The Urban Green Factor, like anything that tries to quantify qualitative issues, might be seen as a blunt instrument for recording the value of trees and green space by arbitrary factors but I think it is a really positive initiative that can truly improve the urban landscape in London and other cities (it started in Berlin). At the moment, it might be slightly prescriptive and limited in scope, but it will grow and evolve as designers and planners become more familiar with it. The thing that is the most heartening about it is that it codifies greening within the planning process and shows London’s commitment to softening and greening the City. It will hopefully encourage architects and developers to think creatively in how to sustainably incorporate greening and water features into their designs. It is not just about planting a couple trees and calling it a day. It is about embracing and integrating green infrastructure at the start of the design process. On tight urban sites, where land is at a premium, we must start to look for new solutions; why cannot walls become vertical gardens? or roofs become wildflower meadows? In twenty years, this thinking will be inherent to the process and hopefully we will be enjoying a much more humane and bio-diverse urban environment.
4. Someone asserts that the 'green design' is a must-have, an obligation towards the environment and the individuals that cannot be ignored by the architect. What do you believe and what means for you ‘green design’?
Well, there is a difference between ‘green' and ‘sustainable’ design. Green design is the type of thing measured by things like the Urban Greening Factor and deals primarily with providing planting and water features. Sustainable design is a more all-encompassing notion that looks at the entire life cycle of the building from procurement of materials to mechanical systems to passive thermal design. I think the latter is the mindset with which all designs must start, and all decisions tested but there is a definite place for the former too. The risk we run is when the idea of ‘greening’ a building is conflated with ‘greenwashing’ or just adding planting as a decorative feature. In reality ‘greenwashing’ a building can be a beneficial, healthy thing. If done with care and consideration greening a building can provide much needed, self-sustaining ecosystems that will promote bio-diversity in urban environments that have traditionally been underutilized or actively harmful to nature.
5. There is a lot of talk about mobility and nomadism of the younger generations and about working environments increasingly reduced in size: how can these trends be reconciled with the idea of a welcoming space for those who spend most of the day there?
This is an interesting question that we, as architects and designers, live with every day. How to create environments that can work not only in the present but can grow and adapt in the future? What we here at Sheppard Robson have been working with lately is the idea of ‘convergence', spaces that are open, democratic and fluid enough to promote a cross-fertilization of uses. This philosophy manifests itself in hotel lobbies that function as co-working spaces and offices that have the look and feel of hotel lobbies! The modern office culture is changing rapidly but will always be based on the same humane principles that good design should promote and protect; access to daylight, balance of solitary work and face-to-face interaction.The idea of convergent spaces allows the best qualities of different typologies to inspire each other and shift and expand the idea of what and where a workspace can become.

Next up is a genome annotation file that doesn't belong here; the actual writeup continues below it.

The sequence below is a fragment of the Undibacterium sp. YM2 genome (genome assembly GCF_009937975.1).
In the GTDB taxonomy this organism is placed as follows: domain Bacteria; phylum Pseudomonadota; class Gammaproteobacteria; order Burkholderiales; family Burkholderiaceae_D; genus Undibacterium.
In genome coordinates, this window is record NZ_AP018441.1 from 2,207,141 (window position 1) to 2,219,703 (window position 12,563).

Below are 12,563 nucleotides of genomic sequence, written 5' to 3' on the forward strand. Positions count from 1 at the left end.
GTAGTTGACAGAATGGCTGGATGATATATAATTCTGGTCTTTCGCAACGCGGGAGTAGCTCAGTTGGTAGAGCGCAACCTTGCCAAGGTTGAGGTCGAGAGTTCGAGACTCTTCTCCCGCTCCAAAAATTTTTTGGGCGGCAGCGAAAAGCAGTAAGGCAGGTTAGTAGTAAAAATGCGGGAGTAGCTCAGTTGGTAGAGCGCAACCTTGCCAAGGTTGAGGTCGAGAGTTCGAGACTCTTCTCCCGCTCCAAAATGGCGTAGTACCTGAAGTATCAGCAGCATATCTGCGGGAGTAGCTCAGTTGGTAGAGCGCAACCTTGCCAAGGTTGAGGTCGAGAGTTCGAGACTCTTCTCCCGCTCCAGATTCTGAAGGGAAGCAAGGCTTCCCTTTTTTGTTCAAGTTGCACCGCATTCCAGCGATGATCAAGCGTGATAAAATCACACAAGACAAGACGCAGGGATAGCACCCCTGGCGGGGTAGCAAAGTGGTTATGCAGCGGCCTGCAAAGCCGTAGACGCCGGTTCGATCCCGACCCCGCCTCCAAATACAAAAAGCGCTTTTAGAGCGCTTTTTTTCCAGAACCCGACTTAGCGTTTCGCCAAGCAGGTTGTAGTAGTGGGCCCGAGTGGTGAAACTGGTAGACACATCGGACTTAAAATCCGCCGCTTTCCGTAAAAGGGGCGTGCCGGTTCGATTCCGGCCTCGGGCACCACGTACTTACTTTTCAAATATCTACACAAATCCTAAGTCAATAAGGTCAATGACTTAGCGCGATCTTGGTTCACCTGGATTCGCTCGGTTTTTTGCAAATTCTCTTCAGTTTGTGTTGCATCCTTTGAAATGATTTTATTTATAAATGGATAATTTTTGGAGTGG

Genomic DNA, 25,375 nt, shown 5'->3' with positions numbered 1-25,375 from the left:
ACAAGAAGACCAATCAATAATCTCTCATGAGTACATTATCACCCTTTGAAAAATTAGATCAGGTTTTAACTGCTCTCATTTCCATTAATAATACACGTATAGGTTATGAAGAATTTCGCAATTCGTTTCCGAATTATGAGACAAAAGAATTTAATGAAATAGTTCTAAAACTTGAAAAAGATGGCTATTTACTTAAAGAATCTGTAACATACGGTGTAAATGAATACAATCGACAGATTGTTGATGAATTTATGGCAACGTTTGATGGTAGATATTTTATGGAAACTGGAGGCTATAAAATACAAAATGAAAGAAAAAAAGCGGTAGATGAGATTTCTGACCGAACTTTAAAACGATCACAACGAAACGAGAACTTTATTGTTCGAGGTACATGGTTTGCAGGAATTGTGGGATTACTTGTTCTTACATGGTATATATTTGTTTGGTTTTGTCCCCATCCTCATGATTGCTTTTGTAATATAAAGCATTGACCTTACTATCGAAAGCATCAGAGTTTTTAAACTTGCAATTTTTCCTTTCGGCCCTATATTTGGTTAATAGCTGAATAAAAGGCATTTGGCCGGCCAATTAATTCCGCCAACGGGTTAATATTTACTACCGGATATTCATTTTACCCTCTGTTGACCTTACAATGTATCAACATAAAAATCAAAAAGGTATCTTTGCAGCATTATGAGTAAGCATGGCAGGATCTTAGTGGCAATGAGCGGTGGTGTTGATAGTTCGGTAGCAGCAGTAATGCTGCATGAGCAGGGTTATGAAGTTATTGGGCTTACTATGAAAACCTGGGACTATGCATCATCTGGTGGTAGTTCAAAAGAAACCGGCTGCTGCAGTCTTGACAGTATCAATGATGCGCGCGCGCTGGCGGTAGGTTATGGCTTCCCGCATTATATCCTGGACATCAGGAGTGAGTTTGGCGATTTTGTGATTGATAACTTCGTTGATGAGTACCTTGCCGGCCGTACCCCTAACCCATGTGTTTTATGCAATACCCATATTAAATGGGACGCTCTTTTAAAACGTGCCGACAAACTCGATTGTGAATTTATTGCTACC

6. A nation that you believe should be taken as an example of respect for the environment, greenery and human needs.
I am not sure there is one specific country doing enough at the moment (although some are worse than others). As the largest client in each respective country, the central governments of all nations need to be doing so much more than they are currently. There needs to be a complete shift of priorities and it needs to happen now. These changes can be more often seen occurring at the local, municipal level. That is where the exciting things are happening.
7. Milan has evolved from grey industrial city of the past in the realization of a utopian vision: "a system of green lungs and open air livable spaces accessible to all", which provides for a real mending between the city center and the agricultural suburbs, through the redevelopment of important industrial areas, left in a state of neglect for years. Do you think that this type of intervention could be a model for other European cities?
Milan is a fascinating example of how cities can re-imagine themselves in a post-industrial world. It is often those cities that were built upon the industrial framework of the 19th and 20th centuries that have had to adapt the most dramatically with the changes in the global 21st Century economy. Thus, it is these places that are often pushing the envelope in regards to green ideas. Milan is committed to planting over 3 million trees by 2030 and establishing 20 new urban parks in areas left behind and blighted with the loss of industry. This greening of the City not only absorbs and repairs the harms of the industrial age but also promotes a new identity for these cities. Cities are ecosystems and when the local government embraces a green agenda the ecosystem expands attracting like-minded individuals and businesses that will, in-turn, continue to foster that identity. A great example of that is Stefano Boeri’s Vertical Forest which has become a new icon for the City and an inspiration to other cities.
8. How are young people helped in Sheppard Robson? Do you think that a young has the opportunity to start his own activity without the support of an older architect?
Architecture is a broad discipline that allows for many different routes, paths and detours for young people to explore. There is no one set career progression to becoming an architect. Sheppard Robson is a big firm, but it is does not necessarily function internally like a big firm. It promotes a much more collegiate environment that foster the exchange of ideas and rewards hard work and innovative thinking. It is a very flat environment where company partners that have been here for 20 years sit and work directly with new employees and year-out students. Everyone has a voice and every voice is heard and respected. My career has been shaped by working with older architects who were generous and patient enough to pass on their learned wisdom. I wouldn’t change that for anything. But that being said, I would encourage any young architect to follow their passion whether that is working on high-profile projects at a big studio or posting digital, theoretical collages online. It is this dynamic that fuels progress and enriches the profession.
Projects: Citicape House, Hardman Square, Deloitte HQ. London
Architects: Sheppard Robson: https://www.sheppardrobson.com/
Citicape House images: courtesy of Sheppard Robson and Citicape
Deloitte HQ images : courtesy of Sheppard Robson, photographer Philipvile
Hardman Square images: Courtesy of Sheppard Robson, photographer Felix Mooneeram